Raising attainment through entertainment and learning through laughter.

The Punctuation Show Blog.

Welcome to The Punctuation Show Blog page. Check back regularly for fresh resources and teaching ideas.

Verbs - Let's Do It...

One of the best CPD sessions I’ve ever had was in the early days of the Grammar tests.  I was being trained to mark the ‘Level 6 SPaG papers.  I couldn’t attend my allocated dates due to work commitments, so I was offered the opportunity to go to London for an additional session.

The session, as it turned out, was with the Chief Examiner.  Much of the session focused on verbs and their function in a sentence.  A secure knowledge of verbs really does allow you to control your writing.

A Definition of Verbs

At their simplest, verbs are action, doing or being words.  There are a number of different categories of verbs:

Auxiliary Verbs

Auxiliary verbs are often referred to as ‘helping verbs’.  They support the sentences main verb to function as a complete verb in a sentence, eg ‘I have watched the film’ or ‘I was going out’. 

Modal Verbs

Modal verbs are used to indicate degrees of probability, such as ‘would’, ‘should’, ‘could’ or ‘might’.

Transitive/Intransitive Verbs

Transitive verbs are verbs that can be used with an object.   For example ‘Did you like the book?’ - ‘like’ is a transitive verb, being used with ‘the book’ which is an object.

Intransitive verbs are verbs that function without an object.  For example ‘It has rained’ - ‘rained’ is the intransitive verb and doesn’t need an object in order to function within the sentence.


Gerunds are verbs that function as nouns in a sentence.  For example, ‘Running is very popular.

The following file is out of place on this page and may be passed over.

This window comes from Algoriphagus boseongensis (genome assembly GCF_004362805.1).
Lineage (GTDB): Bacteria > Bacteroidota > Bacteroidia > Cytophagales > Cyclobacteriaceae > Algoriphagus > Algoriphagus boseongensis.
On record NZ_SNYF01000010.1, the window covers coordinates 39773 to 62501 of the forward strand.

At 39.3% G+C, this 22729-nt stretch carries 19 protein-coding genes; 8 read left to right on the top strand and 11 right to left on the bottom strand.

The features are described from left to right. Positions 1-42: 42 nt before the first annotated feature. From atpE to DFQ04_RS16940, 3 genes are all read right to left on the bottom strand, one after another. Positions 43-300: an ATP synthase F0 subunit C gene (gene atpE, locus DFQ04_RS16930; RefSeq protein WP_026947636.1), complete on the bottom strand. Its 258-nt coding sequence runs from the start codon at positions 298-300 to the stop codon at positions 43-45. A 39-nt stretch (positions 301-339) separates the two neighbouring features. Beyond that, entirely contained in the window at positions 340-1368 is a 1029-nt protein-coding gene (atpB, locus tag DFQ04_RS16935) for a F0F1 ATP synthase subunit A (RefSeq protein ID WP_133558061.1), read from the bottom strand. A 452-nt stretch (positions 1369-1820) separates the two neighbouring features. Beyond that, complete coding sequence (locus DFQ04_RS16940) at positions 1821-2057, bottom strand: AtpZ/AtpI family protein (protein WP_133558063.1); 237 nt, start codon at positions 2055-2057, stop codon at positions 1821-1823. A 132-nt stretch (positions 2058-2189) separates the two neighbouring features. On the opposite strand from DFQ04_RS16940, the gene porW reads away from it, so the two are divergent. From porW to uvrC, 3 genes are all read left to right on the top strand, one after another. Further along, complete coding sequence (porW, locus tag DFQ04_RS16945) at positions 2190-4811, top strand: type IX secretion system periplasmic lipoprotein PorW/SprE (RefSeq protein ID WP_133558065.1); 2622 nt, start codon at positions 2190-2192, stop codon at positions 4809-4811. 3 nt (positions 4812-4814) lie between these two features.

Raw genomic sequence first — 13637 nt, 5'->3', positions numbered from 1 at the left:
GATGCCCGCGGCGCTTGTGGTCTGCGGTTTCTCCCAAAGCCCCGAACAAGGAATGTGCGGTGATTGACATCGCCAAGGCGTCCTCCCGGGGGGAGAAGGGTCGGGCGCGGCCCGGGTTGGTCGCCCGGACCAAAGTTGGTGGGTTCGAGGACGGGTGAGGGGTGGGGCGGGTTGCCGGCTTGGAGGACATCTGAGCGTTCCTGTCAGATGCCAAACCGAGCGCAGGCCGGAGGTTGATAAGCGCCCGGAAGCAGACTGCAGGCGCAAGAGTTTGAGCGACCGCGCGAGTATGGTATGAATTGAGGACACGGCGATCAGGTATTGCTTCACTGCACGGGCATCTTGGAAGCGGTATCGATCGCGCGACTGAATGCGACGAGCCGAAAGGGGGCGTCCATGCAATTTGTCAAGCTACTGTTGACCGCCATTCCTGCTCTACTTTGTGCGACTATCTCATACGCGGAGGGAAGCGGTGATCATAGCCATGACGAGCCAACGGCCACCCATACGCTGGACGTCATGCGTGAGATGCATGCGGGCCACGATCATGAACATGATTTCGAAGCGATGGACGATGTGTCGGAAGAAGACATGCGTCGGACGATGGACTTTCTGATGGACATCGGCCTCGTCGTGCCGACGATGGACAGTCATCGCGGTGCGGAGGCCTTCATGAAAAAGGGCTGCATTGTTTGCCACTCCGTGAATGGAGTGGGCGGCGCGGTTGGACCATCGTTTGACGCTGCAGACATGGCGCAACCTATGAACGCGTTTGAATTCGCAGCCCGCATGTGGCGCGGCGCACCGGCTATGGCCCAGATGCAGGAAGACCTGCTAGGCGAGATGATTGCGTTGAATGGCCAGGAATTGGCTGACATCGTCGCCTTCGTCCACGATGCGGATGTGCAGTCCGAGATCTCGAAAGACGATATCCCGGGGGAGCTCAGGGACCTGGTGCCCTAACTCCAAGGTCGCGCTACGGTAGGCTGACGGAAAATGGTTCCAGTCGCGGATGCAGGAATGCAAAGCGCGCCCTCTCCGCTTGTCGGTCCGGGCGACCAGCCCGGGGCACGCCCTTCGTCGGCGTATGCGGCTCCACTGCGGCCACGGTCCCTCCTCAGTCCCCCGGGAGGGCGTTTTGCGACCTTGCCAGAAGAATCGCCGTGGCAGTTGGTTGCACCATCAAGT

Verb Analysis

Once pupils understand the definition of verbs, it’s useful to have a few ideas to use in the classroom.  Look at a passage from a well written book or article and spot the verbs.  Look at the form they take within each sentence.  Good writing will use a variety of these forms.

It can also be fun to swap verbs to completely change the meaning of a sentence, but retaining grammatical accuracy.

Verb Placement

Get pupils to experiment and place verbs at different points within a sentence.  Try rewording the same sentence by placing the same verb in different areas of the sentence.

The man visited London. 
The verb is in the middle.  The sentence is basic and to the point.  Emphasis is on the location (noun).

Visiting London was the highlight of the man’s trip. 
Placing the verb at the beginning of a sentence, forces the writer to be more descriptive or give more information.

London was the best place the man had visited

Placing the verb at the end places emphasis on what has happened.

Verbs are covered in The Grammar Show, while auxiliary verbs are covered in the Advanced Grammar Show.

‹ Go Back

Share this article.

Company Information

The Punctuation Show and everything on this site is owned by PODCASTREVISION LTD
Director: Barrie McDermid
Company number - 06990962
VAT Reg - 978 170187
Public Liability Insurance cover for £1,000,000

The mission of The Punctuation Show is to raise attainment through entertainment and encourage pupils to learn through laughter. We aim to please in everything we do and will go out of our way to provide outstanding customer service.

Connect with The Punctuation Show on Social Media

Connect with us on the platform of your choice to get updates of what The Punctuation Show is doing and for offers, resources and competitions.

Mailing list:

By signing up to our newsletter, you get free resources in your inbox regularly to save your precious time. What's not to like?